Wikipedia And Creative Commons

Last modified on April 15th, 2008

I received an email a while ago from an editor at Wikipedia, asking me if I would mind if they using one of my juno photos on a page. The only catch is that they wanted me to change the license of the photo to allow for commercial use and derivative works.

I’m a big fan of Wikipedia — I use it all the time. So I really wanted to help those guys out and let them use my photo. Since I paid for the entire Juno trip myself, I have a hard time actively letting other people make money from my work. As a compromise, I offered to grant Wikipedia a non-revokable license for use of that photo on their site, but wanted to maintain the non-commercial license for people using the photo.

They came back and said that wasn’t possible, and that they were worried that if someone took the photo from Wikipedia and used it commercially that they would be held liable. To me, it’s not a very good argument, considering the same thing can happen on Flickr any day of the week. But it is what it is.

So, in the end I turned them down, which I’m actually kind of bothered by. I don’t think I’m in the wrong as I really feel strongly that other people shouldn’t profit from my work. I already let people use all the photos anyway for non-commercial use, but just feel like changing the license to allow for commercial usage was a pretty big request.

Any comments?

7 responses to “Wikipedia And Creative Commons”

  1. Andrea says:

    Hmm, that’s kind of a hard call. On the one hand, you’d like to support Open Source, but on the other – at what (or whose) expense?

    In the end, I think I would have done the same. As hard as it is.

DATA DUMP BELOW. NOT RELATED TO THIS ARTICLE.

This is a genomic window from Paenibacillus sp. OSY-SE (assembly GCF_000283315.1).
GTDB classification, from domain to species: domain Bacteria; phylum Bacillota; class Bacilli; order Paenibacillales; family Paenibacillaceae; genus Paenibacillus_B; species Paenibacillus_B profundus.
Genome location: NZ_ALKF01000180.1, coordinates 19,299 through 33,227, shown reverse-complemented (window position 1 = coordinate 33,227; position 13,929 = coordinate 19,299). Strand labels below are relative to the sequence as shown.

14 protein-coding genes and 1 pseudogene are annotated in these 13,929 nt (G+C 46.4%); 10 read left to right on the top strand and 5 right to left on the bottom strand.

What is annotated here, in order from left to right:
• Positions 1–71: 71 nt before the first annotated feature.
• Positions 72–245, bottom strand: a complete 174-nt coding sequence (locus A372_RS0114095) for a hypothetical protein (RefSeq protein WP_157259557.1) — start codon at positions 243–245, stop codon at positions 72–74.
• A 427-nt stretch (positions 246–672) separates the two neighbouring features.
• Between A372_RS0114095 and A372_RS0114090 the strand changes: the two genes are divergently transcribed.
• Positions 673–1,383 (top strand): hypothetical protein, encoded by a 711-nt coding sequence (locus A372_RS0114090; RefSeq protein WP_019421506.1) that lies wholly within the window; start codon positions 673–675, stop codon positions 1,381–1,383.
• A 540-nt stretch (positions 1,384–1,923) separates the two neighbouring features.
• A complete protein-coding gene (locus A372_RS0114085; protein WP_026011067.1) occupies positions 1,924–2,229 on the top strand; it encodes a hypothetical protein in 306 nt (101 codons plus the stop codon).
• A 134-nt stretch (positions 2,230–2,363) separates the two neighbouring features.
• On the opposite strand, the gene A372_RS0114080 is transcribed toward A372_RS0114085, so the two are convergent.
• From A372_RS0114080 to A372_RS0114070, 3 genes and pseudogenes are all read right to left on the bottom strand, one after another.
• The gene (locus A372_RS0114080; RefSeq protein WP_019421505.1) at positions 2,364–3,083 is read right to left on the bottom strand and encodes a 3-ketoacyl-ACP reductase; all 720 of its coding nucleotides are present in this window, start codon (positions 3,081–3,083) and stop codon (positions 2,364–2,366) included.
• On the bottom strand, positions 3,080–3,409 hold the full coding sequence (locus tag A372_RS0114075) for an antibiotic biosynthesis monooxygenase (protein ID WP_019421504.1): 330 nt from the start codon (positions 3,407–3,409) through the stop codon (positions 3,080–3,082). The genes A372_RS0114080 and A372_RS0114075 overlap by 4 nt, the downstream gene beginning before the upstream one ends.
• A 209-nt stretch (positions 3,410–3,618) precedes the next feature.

2. I completely understand and agree with you on what you did. The only comment that I have is. Open Source is a developer and others working together for a common gaol. For istance creating a great chat program or application. Now this helps out a common goal. This does not effect anyone except usually the time and effort of the people involved. This would be like Duane creating a great plugin for wordpress and I come around and say for the sake of open source can I have commerical license for it. No effort by me.

    Just my two cents.

  3. We got a similar requests for one of Arieanna’s Juno photos. And I’ve been thinking about the same issues as you. Maybe they should get their lawyers to create an no liability addendum to the CC non-commercial licenses?

  4. Duane Storey says:

    Yah, they need to get their lawyers to handle it. Blindly forcing people to make unrestrictive licenses on their photos is the wrong approach — even the guy who contacted me admitted as much.

  5. What do you feel about watermarking pictures that you make available for commercial usage?

    I like picking images off of Flickr and Wikipedia for my slides. I usually link back to where the image came from. I would not mind at all if the images themselves contained a watermark attribution.

    I would probably prefer it actually. It makes my job of attribution easier.

  6. Raul says:

    @ Parveen – Good point on the watermark, but I do think people should still go through the process of attributing. I got a Pro Flickr account so that I could upload my photos and share them with the blogosphere, and I go through great pains to attribute.

    @ Duane – I am 100% with you on this one. I already have a pet peeve with Wikipedia’s lack of standards. I had entirely forgotten about the photos issue. Thanks for reminding me.

  7. Eva says:

    Hmmm.. This is something that requires some thought.

    I’m not the greatest of photographers but in the past 6 months I did get 2 requests to use 2 of my photos I have on Flickr. One is for an italian cook book which they would credit me for the photo. The other is a picture of a bowl of shark’s fin soup.

    The bowl of shark’s fin soup would have been used to illustrate an article which is basically a rehash of other news articles about shark’s fin. Considering the nature of the article, I wasn’t sure if I wanted to have my photo and name attributed to it in that article.

    Just my small experience with requests for photos…

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